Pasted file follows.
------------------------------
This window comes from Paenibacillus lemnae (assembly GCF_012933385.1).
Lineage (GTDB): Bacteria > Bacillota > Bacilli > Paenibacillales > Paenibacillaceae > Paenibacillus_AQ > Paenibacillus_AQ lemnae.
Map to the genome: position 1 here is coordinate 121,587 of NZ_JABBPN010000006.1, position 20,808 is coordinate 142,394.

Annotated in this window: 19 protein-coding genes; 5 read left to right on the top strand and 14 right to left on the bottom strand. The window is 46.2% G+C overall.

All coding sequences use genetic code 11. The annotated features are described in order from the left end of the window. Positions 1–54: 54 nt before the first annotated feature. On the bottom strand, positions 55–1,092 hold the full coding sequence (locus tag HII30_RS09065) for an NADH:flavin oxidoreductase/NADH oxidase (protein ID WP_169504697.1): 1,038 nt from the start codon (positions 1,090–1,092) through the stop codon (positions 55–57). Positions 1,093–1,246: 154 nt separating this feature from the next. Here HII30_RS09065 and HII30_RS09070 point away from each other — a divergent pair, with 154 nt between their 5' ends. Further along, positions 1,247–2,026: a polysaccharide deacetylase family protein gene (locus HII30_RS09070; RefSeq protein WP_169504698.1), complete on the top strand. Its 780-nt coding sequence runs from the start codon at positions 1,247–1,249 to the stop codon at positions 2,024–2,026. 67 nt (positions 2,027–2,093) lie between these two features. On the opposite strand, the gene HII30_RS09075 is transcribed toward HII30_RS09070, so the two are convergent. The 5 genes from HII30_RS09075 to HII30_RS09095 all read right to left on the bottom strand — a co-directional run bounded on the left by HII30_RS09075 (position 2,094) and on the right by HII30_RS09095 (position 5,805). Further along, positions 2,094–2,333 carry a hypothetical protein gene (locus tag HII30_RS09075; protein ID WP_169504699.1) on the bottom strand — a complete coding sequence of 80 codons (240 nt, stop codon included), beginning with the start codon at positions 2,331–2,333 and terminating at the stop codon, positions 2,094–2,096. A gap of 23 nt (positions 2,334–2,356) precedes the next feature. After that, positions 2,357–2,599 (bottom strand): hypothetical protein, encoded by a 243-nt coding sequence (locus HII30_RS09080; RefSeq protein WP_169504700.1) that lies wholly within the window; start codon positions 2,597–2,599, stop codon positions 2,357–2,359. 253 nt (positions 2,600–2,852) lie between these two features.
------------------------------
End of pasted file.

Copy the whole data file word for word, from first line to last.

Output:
This window comes from Paenibacillus lemnae (assembly GCF_012933385.1).
Lineage (GTDB): Bacteria > Bacillota > Bacilli > Paenibacillales > Paenibacillaceae > Paenibacillus_AQ > Paenibacillus_AQ lemnae.
Map to the genome: position 1 here is coordinate 121,587 of NZ_JABBPN010000006.1, position 20,808 is coordinate 142,394.

Annotated in this window: 19 protein-coding genes; 5 read left to right on the top strand and 14 right to left on the bottom strand. The window is 46.2% G+C overall.

All coding sequences use genetic code 11. The annotated features are described in order from the left end of the window. Positions 1–54: 54 nt before the first annotated feature. On the bottom strand, positions 55–1,092 hold the full coding sequence (locus tag HII30_RS09065) for an NADH:flavin oxidoreductase/NADH oxidase (protein ID WP_169504697.1): 1,038 nt from the start codon (positions 1,090–1,092) through the stop codon (positions 55–57). Positions 1,093–1,246: 154 nt separating this feature from the next. Here HII30_RS09065 and HII30_RS09070 point away from each other — a divergent pair, with 154 nt between their 5' ends. Further along, positions 1,247–2,026: a polysaccharide deacetylase family protein gene (locus HII30_RS09070; RefSeq protein WP_169504698.1), complete on the top strand. Its 780-nt coding sequence runs from the start codon at positions 1,247–1,249 to the stop codon at positions 2,024–2,026. 67 nt (positions 2,027–2,093) lie between these two features. On the opposite strand, the gene HII30_RS09075 is transcribed toward HII30_RS09070, so the two are convergent. The 5 genes from HII30_RS09075 to HII30_RS09095 all read right to left on the bottom strand — a co-directional run bounded on the left by HII30_RS09075 (position 2,094) and on the right by HII30_RS09095 (position 5,805). Further along, positions 2,094–2,333 carry a hypothetical protein gene (locus tag HII30_RS09075; protein ID WP_169504699.1) on the bottom strand — a complete coding sequence of 80 codons (240 nt, stop codon included), beginning with the start codon at positions 2,331–2,333 and terminating at the stop codon, positions 2,094–2,096. A gap of 23 nt (positions 2,334–2,356) precedes the next feature. After that, positions 2,357–2,599 (bottom strand): hypothetical protein, encoded by a 243-nt coding sequence (locus HII30_RS09080; RefSeq protein WP_169504700.1) that lies wholly within the window; start codon positions 2,597–2,599, stop codon positions 2,357–2,359. 253 nt (positions 2,600–2,852) lie between these two features.